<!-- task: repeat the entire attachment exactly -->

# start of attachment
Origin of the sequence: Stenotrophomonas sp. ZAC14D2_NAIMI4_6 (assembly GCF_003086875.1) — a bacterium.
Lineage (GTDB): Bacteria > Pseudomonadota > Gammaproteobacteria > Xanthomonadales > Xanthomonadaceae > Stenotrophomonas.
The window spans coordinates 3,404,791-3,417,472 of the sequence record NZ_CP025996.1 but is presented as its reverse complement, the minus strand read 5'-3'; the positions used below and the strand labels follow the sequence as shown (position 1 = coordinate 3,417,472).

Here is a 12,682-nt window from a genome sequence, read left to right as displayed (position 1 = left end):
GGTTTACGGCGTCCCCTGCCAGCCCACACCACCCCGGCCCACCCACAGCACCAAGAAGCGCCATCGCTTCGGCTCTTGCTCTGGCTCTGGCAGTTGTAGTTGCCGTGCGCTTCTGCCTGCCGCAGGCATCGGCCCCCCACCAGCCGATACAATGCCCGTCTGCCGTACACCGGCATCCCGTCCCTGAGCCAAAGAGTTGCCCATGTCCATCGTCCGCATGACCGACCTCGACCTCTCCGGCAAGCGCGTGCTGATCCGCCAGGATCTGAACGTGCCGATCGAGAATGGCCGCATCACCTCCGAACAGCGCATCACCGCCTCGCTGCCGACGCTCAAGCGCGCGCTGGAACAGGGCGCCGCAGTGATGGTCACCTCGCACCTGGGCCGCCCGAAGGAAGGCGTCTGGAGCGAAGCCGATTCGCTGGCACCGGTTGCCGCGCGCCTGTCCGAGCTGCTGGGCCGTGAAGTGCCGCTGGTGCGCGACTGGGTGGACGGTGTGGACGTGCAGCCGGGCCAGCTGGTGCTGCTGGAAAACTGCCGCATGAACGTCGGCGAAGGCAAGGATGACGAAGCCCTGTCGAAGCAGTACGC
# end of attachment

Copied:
Origin of the sequence: Stenotrophomonas sp. ZAC14D2_NAIMI4_6 (assembly GCF_003086875.1) — a bacterium.
Lineage (GTDB): Bacteria > Pseudomonadota > Gammaproteobacteria > Xanthomonadales > Xanthomonadaceae > Stenotrophomonas.
The window spans coordinates 3,404,791-3,417,472 of the sequence record NZ_CP025996.1 but is presented as its reverse complement, the minus strand read 5'-3'; the positions used below and the strand labels follow the sequence as shown (position 1 = coordinate 3,417,472).

Here is a 12,682-nt window from a genome sequence, read left to right as displayed (position 1 = left end):
GGTTTACGGCGTCCCCTGCCAGCCCACACCACCCCGGCCCACCCACAGCACCAAGAAGCGCCATCGCTTCGGCTCTTGCTCTGGCTCTGGCAGTTGTAGTTGCCGTGCGCTTCTGCCTGCCGCAGGCATCGGCCCCCCACCAGCCGATACAATGCCCGTCTGCCGTACACCGGCATCCCGTCCCTGAGCCAAAGAGTTGCCCATGTCCATCGTCCGCATGACCGACCTCGACCTCTCCGGCAAGCGCGTGCTGATCCGCCAGGATCTGAACGTGCCGATCGAGAATGGCCGCATCACCTCCGAACAGCGCATCACCGCCTCGCTGCCGACGCTCAAGCGCGCGCTGGAACAGGGCGCCGCAGTGATGGTCACCTCGCACCTGGGCCGCCCGAAGGAAGGCGTCTGGAGCGAAGCCGATTCGCTGGCACCGGTTGCCGCGCGCCTGTCCGAGCTGCTGGGCCGTGAAGTGCCGCTGGTGCGCGACTGGGTGGACGGTGTGGACGTGCAGCCGGGCCAGCTGGTGCTGCTGGAAAACTGCCGCATGAACGTCGGCGAAGGCAAGGATGACGAAGCCCTGTCGAAGCAGTACGC